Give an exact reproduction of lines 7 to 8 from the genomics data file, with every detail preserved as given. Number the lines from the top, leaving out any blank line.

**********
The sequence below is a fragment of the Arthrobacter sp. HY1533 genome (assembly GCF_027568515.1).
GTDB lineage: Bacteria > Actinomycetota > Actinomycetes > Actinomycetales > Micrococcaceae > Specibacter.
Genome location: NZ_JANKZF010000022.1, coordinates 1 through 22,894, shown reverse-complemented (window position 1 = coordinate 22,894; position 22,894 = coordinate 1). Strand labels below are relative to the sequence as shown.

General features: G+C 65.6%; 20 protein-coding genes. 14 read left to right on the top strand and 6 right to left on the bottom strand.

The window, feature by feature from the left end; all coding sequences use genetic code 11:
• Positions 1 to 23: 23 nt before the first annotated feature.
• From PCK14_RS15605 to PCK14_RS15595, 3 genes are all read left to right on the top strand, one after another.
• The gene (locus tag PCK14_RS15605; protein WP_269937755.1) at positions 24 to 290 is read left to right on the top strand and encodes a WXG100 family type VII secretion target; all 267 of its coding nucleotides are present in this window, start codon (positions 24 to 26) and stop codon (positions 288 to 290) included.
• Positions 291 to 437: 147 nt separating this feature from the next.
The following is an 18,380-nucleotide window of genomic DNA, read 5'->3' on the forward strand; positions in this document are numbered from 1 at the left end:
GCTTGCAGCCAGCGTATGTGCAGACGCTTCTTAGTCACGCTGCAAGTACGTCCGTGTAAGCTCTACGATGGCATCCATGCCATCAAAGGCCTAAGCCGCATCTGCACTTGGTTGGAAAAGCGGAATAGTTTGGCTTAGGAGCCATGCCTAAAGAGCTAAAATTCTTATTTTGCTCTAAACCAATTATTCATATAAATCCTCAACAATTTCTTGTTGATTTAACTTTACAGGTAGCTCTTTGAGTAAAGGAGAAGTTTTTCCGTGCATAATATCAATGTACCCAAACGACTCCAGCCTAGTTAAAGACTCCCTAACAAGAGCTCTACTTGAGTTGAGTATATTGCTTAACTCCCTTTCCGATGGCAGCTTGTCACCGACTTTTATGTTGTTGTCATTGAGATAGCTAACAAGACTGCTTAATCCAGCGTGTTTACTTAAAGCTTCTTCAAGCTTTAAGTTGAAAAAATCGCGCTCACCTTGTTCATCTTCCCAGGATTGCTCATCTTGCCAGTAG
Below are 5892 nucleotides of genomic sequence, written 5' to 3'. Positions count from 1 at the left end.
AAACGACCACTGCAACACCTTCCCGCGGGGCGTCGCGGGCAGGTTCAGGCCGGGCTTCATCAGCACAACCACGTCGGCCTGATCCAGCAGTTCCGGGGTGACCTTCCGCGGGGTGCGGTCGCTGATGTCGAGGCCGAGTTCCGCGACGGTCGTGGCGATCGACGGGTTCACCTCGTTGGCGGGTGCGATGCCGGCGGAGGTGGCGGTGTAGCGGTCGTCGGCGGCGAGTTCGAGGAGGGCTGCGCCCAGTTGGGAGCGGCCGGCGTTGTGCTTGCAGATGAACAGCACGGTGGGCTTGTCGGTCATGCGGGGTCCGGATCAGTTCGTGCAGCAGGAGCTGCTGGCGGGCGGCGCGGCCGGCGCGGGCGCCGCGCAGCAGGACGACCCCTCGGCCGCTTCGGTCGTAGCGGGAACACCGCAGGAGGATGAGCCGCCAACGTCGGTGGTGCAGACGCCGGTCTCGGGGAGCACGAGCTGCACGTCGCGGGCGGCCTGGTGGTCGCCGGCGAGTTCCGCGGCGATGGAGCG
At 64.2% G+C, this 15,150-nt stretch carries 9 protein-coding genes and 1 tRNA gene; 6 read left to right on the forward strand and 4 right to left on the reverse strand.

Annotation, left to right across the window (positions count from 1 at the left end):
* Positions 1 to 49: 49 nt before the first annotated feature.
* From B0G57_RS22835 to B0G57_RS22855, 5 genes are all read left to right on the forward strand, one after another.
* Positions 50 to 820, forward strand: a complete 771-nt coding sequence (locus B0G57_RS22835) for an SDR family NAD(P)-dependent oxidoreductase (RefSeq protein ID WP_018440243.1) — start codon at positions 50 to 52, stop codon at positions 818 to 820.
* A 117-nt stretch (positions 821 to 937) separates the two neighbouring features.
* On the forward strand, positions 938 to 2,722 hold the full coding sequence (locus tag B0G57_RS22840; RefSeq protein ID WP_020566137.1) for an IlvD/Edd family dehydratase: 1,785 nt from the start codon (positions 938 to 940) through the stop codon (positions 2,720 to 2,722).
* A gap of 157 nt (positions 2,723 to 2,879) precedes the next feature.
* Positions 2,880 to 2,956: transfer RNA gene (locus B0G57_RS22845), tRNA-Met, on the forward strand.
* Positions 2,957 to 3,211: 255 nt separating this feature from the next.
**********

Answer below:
• From PCK14_RS15605 to PCK14_RS15595, 3 genes are all read left to right on the top strand, one after another.
• The gene (locus tag PCK14_RS15605; protein WP_269937755.1) at positions 24 to 290 is read left to right on the top strand and encodes a WXG100 family type VII secretion target; all 267 of its coding nucleotides are present in this window, start codon (positions 24 to 26) and stop codon (positions 288 to 290) included.